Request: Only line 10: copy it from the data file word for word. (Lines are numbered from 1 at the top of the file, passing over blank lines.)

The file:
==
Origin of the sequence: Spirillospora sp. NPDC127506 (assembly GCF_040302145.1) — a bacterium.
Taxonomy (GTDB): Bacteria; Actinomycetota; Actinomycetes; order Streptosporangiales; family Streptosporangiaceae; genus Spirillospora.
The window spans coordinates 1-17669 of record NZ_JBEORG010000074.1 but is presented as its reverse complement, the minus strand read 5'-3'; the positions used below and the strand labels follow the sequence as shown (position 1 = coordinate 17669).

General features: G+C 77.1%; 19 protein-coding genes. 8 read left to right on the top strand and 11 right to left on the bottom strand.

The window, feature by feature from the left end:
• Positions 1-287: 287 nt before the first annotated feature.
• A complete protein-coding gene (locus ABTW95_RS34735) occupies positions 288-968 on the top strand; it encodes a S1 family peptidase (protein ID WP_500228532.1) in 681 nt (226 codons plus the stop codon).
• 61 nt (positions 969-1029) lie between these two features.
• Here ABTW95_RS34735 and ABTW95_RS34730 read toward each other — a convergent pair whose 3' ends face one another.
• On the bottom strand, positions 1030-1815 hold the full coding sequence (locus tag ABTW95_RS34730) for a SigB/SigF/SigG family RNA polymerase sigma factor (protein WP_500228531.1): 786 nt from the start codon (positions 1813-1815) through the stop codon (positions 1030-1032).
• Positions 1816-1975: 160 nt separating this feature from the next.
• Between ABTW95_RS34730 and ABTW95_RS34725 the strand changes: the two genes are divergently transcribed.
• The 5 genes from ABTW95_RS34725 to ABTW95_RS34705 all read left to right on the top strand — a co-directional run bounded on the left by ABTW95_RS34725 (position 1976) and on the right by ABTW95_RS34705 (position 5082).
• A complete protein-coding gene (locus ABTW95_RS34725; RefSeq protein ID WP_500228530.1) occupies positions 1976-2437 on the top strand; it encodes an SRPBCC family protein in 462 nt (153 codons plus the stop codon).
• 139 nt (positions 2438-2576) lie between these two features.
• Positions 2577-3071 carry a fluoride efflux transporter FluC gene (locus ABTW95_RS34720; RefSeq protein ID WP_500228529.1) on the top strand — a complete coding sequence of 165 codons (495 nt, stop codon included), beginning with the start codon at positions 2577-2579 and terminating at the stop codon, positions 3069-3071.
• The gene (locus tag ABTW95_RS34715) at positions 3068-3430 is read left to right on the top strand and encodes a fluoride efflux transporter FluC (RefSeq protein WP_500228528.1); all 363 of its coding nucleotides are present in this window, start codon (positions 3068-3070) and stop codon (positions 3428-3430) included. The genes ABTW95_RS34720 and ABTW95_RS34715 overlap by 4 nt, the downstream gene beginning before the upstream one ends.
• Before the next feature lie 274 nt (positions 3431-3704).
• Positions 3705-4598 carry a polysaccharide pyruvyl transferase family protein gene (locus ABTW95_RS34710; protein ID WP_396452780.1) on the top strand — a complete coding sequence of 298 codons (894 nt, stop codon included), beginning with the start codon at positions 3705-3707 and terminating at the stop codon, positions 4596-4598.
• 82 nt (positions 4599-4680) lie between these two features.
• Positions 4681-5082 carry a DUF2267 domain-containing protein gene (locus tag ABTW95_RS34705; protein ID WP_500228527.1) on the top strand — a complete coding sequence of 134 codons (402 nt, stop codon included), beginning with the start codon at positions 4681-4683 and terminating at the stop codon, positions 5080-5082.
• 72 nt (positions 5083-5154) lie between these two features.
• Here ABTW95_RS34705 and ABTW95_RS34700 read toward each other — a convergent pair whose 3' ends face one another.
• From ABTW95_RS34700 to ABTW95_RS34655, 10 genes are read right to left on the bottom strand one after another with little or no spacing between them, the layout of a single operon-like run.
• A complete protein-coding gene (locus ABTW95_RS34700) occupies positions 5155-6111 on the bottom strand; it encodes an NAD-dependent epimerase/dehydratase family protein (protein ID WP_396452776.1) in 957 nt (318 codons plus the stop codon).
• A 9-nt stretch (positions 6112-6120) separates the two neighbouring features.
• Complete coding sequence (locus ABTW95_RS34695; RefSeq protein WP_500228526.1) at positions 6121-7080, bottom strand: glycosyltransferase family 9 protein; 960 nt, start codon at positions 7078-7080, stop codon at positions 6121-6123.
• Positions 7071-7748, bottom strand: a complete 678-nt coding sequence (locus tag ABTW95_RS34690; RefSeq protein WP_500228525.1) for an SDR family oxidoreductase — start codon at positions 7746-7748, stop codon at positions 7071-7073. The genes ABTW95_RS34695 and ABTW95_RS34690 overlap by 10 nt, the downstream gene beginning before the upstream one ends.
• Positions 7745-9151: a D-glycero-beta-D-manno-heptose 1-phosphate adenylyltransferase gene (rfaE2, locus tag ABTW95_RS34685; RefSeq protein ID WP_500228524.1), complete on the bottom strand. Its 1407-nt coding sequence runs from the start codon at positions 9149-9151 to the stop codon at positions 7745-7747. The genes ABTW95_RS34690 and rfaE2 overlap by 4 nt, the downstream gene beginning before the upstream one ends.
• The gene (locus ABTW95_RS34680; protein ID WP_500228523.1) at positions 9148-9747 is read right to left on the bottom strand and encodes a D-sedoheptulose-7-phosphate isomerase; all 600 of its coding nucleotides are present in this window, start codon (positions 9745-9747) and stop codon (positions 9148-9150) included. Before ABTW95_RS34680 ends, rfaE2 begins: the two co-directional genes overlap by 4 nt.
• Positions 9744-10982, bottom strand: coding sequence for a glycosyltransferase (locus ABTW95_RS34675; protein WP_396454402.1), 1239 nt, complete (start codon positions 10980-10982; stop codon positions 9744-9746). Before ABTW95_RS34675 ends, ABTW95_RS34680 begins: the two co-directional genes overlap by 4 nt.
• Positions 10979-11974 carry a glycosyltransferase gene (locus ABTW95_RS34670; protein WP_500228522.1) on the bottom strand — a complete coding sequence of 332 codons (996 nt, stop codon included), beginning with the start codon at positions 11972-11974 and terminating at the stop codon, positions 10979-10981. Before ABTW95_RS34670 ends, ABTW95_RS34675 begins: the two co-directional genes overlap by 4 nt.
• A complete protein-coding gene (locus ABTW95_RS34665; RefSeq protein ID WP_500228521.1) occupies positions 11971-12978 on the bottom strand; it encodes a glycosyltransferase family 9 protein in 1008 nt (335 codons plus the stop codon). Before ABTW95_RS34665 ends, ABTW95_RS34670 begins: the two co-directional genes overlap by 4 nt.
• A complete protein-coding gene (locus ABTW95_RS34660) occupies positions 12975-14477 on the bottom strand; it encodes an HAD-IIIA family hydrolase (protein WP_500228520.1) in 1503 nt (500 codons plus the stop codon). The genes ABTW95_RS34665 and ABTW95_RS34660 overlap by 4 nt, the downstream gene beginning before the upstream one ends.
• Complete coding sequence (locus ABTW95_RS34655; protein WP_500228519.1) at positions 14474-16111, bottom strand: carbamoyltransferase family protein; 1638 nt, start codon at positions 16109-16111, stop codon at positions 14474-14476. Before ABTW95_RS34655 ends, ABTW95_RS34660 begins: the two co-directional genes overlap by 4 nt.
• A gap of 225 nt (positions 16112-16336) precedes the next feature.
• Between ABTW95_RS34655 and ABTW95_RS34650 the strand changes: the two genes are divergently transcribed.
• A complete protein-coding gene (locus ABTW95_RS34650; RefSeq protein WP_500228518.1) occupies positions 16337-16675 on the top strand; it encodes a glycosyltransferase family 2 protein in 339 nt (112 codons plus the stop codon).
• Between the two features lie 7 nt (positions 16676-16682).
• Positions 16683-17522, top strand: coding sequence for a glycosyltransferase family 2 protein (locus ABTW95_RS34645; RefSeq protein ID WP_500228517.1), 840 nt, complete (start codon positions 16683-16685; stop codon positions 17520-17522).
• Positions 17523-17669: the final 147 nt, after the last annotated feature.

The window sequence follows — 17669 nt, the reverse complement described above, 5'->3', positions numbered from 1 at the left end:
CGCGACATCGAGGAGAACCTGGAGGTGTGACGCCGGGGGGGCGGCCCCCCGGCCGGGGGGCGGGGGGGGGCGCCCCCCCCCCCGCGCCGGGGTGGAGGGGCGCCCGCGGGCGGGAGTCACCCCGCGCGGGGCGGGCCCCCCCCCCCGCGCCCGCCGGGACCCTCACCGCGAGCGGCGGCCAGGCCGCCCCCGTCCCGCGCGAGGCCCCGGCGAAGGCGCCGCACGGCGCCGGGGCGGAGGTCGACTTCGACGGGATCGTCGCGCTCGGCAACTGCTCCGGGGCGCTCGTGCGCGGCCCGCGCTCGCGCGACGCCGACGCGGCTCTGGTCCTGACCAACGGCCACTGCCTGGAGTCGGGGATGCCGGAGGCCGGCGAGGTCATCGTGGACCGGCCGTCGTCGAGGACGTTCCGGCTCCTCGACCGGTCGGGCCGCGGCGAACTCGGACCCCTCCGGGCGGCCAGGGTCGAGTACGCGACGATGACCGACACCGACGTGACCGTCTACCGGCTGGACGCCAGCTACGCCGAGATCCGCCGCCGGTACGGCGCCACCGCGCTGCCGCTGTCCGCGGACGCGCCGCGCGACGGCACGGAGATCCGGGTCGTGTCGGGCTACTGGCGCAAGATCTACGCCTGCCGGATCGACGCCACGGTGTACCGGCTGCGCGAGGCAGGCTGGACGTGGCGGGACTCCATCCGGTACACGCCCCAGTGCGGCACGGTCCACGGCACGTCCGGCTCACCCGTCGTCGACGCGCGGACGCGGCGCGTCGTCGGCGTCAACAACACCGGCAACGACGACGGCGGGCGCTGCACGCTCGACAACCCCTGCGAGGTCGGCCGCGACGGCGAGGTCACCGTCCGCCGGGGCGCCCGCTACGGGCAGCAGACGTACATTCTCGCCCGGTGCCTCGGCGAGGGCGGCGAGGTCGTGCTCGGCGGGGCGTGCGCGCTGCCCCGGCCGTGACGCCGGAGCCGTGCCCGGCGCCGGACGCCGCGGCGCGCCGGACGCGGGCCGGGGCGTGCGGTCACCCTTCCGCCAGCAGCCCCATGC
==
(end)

• On the bottom strand, positions 1030-1815 hold the full coding sequence (locus tag ABTW95_RS34730) for a SigB/SigF/SigG family RNA polymerase sigma factor (protein WP_500228531.1): 786 nt from the start codon (positions 1813-1815) through the stop codon (positions 1030-1032).